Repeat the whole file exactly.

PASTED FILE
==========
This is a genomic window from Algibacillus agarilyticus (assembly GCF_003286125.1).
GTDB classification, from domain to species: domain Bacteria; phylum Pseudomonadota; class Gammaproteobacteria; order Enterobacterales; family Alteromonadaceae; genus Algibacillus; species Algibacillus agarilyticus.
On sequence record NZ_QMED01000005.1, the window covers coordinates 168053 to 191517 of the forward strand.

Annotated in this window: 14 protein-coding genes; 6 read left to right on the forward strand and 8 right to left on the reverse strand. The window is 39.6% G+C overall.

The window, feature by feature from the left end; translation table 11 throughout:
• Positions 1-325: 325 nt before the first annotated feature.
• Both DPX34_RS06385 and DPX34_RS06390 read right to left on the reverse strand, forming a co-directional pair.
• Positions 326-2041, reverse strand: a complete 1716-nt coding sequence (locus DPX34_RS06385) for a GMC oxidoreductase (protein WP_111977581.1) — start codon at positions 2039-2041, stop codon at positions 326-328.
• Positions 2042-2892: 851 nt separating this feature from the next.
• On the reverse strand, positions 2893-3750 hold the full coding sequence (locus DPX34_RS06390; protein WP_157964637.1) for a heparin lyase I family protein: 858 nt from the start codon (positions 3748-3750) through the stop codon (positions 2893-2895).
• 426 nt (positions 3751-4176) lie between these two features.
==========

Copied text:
This is a genomic window from Algibacillus agarilyticus (assembly GCF_003286125.1).
GTDB classification, from domain to species: domain Bacteria; phylum Pseudomonadota; class Gammaproteobacteria; order Enterobacterales; family Alteromonadaceae; genus Algibacillus; species Algibacillus agarilyticus.
On sequence record NZ_QMED01000005.1, the window covers coordinates 168053 to 191517 of the forward strand.

Annotated in this window: 14 protein-coding genes; 6 read left to right on the forward strand and 8 right to left on the reverse strand. The window is 39.6% G+C overall.

The window, feature by feature from the left end; translation table 11 throughout:
• Positions 1-325: 325 nt before the first annotated feature.
• Both DPX34_RS06385 and DPX34_RS06390 read right to left on the reverse strand, forming a co-directional pair.
• Positions 326-2041, reverse strand: a complete 1716-nt coding sequence (locus DPX34_RS06385) for a GMC oxidoreductase (protein WP_111977581.1) — start codon at positions 2039-2041, stop codon at positions 326-328.
• Positions 2042-2892: 851 nt separating this feature from the next.
• On the reverse strand, positions 2893-3750 hold the full coding sequence (locus DPX34_RS06390; protein WP_157964637.1) for a heparin lyase I family protein: 858 nt from the start codon (positions 3748-3750) through the stop codon (positions 2893-2895).
• 426 nt (positions 3751-4176) lie between these two features.